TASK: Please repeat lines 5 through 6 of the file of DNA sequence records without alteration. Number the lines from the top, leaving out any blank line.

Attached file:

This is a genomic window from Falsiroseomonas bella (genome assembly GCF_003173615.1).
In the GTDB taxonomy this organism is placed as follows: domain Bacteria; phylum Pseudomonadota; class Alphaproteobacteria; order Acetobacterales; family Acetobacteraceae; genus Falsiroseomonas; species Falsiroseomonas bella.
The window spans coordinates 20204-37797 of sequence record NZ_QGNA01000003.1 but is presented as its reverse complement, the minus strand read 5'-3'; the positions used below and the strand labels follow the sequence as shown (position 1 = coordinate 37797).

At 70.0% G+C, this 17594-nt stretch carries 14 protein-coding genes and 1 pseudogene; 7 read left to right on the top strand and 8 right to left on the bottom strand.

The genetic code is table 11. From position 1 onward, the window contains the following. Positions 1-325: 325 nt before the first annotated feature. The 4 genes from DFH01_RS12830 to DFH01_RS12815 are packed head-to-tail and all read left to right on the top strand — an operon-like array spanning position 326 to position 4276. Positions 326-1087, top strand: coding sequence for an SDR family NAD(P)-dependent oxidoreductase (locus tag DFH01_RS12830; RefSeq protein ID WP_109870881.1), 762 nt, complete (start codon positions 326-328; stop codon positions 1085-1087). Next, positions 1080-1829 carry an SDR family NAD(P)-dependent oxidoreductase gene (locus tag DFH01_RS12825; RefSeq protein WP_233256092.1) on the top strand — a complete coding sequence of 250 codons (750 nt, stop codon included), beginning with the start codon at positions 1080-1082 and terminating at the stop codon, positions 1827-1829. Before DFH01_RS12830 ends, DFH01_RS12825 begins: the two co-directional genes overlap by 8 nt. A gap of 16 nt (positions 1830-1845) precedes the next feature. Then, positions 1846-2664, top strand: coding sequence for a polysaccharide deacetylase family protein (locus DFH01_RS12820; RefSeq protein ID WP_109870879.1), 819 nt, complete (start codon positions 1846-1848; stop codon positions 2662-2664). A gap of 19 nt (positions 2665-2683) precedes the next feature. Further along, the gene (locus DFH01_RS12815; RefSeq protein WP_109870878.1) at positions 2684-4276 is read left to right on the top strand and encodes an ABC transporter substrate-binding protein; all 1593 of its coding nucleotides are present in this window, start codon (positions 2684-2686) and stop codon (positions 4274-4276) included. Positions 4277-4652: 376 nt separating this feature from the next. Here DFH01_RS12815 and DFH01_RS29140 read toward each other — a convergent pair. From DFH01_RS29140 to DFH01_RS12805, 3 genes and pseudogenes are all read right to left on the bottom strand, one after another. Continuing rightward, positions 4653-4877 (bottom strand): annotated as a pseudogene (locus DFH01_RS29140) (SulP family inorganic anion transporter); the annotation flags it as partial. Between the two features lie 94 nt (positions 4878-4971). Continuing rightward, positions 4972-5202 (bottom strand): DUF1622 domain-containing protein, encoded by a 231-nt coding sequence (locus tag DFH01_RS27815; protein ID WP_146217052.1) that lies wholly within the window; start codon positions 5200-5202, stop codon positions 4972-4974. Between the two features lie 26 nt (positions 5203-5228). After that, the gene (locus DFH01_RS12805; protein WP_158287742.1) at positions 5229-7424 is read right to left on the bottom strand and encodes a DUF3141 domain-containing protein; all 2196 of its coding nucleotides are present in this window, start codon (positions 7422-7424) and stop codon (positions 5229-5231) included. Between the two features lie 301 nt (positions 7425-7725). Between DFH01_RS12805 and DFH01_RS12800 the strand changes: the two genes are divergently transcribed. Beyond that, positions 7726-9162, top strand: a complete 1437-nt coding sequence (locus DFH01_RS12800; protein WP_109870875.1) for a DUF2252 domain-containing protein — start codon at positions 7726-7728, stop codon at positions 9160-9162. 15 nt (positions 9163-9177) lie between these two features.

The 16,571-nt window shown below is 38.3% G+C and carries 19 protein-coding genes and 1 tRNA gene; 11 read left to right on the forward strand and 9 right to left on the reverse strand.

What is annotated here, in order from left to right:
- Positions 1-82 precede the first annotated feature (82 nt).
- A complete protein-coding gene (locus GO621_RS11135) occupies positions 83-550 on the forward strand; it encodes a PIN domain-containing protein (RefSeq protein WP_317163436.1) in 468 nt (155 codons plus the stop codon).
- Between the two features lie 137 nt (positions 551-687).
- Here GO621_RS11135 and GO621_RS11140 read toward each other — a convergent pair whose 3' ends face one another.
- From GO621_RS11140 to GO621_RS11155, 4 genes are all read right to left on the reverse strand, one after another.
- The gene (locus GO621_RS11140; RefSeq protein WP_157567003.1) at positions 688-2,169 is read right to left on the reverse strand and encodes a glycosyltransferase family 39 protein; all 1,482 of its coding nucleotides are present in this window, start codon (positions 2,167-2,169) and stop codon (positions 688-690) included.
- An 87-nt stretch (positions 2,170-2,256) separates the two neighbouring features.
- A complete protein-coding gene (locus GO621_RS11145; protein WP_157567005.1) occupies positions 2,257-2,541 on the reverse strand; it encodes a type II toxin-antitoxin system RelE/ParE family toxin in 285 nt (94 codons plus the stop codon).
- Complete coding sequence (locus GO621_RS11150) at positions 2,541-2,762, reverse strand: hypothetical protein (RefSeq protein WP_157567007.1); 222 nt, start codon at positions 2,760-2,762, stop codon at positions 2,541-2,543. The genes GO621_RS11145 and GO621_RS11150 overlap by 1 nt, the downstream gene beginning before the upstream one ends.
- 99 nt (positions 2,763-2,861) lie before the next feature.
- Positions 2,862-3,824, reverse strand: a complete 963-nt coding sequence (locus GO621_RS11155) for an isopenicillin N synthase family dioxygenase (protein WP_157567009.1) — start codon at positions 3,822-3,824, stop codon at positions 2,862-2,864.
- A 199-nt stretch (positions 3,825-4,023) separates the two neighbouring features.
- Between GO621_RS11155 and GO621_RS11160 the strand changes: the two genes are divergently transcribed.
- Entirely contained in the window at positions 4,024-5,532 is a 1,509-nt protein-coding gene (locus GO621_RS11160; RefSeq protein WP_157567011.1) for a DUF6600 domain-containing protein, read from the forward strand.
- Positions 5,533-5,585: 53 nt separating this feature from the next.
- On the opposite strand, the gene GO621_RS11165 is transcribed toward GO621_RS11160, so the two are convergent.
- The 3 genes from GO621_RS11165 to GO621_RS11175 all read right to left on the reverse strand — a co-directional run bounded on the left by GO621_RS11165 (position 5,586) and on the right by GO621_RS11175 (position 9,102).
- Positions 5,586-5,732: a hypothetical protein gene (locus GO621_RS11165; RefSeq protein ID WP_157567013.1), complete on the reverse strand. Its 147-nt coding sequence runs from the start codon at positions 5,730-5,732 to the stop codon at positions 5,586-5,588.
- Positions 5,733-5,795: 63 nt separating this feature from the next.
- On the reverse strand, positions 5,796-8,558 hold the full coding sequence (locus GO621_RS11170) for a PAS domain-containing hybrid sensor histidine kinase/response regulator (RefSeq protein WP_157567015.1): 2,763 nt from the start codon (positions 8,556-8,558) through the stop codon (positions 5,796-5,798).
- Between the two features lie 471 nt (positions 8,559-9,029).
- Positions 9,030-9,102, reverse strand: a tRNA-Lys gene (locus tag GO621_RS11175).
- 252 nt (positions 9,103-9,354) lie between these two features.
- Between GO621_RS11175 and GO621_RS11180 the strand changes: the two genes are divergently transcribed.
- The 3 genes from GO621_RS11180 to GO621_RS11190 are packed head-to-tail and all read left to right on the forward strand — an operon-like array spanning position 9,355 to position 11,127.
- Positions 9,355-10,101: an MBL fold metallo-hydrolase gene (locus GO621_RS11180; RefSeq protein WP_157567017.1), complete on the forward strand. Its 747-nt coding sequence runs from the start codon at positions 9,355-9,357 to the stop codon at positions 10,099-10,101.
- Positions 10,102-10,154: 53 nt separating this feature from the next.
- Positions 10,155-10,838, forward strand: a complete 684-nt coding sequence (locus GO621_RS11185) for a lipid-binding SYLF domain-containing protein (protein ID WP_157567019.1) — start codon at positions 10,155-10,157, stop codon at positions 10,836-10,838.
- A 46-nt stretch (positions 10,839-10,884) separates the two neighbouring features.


The genetic code is table 11. From position 1 onward, the window contains the following. Positions 1-325: 325 nt before the first annotated feature. The 4 genes from DFH01_RS12830 to DFH01_RS12815 are packed head-to-tail and all read left to right on the top strand — an operon-like array spanning position 326 to position 4276. Positions 326-1087, top strand: coding sequence for an SDR family NAD(P)-dependent oxidoreductase (locus tag DFH01_RS12830; RefSeq protein ID WP_109870881.1), 762 nt, complete (start codon positions 326-328; stop codon positions 1085-1087). Next, positions 1080-1829 carry an SDR family NAD(P)-dependent oxidoreductase gene (locus tag DFH01_RS12825; RefSeq protein WP_233256092.1) on the top strand — a complete coding sequence of 250 codons (750 nt, stop codon included), beginning with the start codon at positions 1080-1082 and terminating at the stop codon, positions 1827-1829. Before DFH01_RS12830 ends, DFH01_RS12825 begins: the two co-directional genes overlap by 8 nt. A gap of 16 nt (positions 1830-1845) precedes the next feature. Then, positions 1846-2664, top strand: coding sequence for a polysaccharide deacetylase family protein (locus DFH01_RS12820; RefSeq protein ID WP_109870879.1), 819 nt, complete (start codon positions 1846-1848; stop codon positions 2662-2664). A gap of 19 nt (positions 2665-2683) precedes the next feature. Further along, the gene (locus DFH01_RS12815; RefSeq protein WP_109870878.1) at positions 2684-4276 is read left to right on the top strand and encodes an ABC transporter substrate-binding protein; all 1593 of its coding nucleotides are present in this window, start codon (positions 2684-2686) and stop codon (positions 4274-4276) included. Positions 4277-4652: 376 nt separating this feature from the next. Here DFH01_RS12815 and DFH01_RS29140 read toward each other — a convergent pair. From DFH01_RS29140 to DFH01_RS12805, 3 genes and pseudogenes are all read right to left on the bottom strand, one after another. Continuing rightward, positions 4653-4877 (bottom strand): annotated as a pseudogene (locus DFH01_RS29140) (SulP family inorganic anion transporter); the annotation flags it as partial. Between the two features lie 94 nt (positions 4878-4971). Continuing rightward, positions 4972-5202 (bottom strand): DUF1622 domain-containing protein, encoded by a 231-nt coding sequence (locus tag DFH01_RS27815; protein ID WP_146217052.1) that lies wholly within the window; start codon positions 5200-5202, stop codon positions 4972-4974. Between the two features lie 26 nt (positions 5203-5228). After that, the gene (locus DFH01_RS12805; protein WP_158287742.1) at positions 5229-7424 is read right to left on the bottom strand and encodes a DUF3141 domain-containing protein; all 2196 of its coding nucleotides are present in this window, start codon (positions 7422-7424) and stop codon (positions 5229-5231) included. Between the two features lie 301 nt (positions 7425-7725). Between DFH01_RS12805 and DFH01_RS12800 the strand changes: the two genes are divergently transcribed. Beyond that, positions 7726-9162, top strand: a complete 1437-nt coding sequence (locus DFH01_RS12800; protein WP_109870875.1) for a DUF2252 domain-containing protein — start codon at positions 7726-7728, stop codon at positions 9160-9162. 15 nt (positions 9163-9177) lie between these two features.

The 16,571-nt window shown below is 38.3% G+C and carries 19 protein-coding genes and 1 tRNA gene; 11 read left to right on the forward strand and 9 right to left on the reverse strand.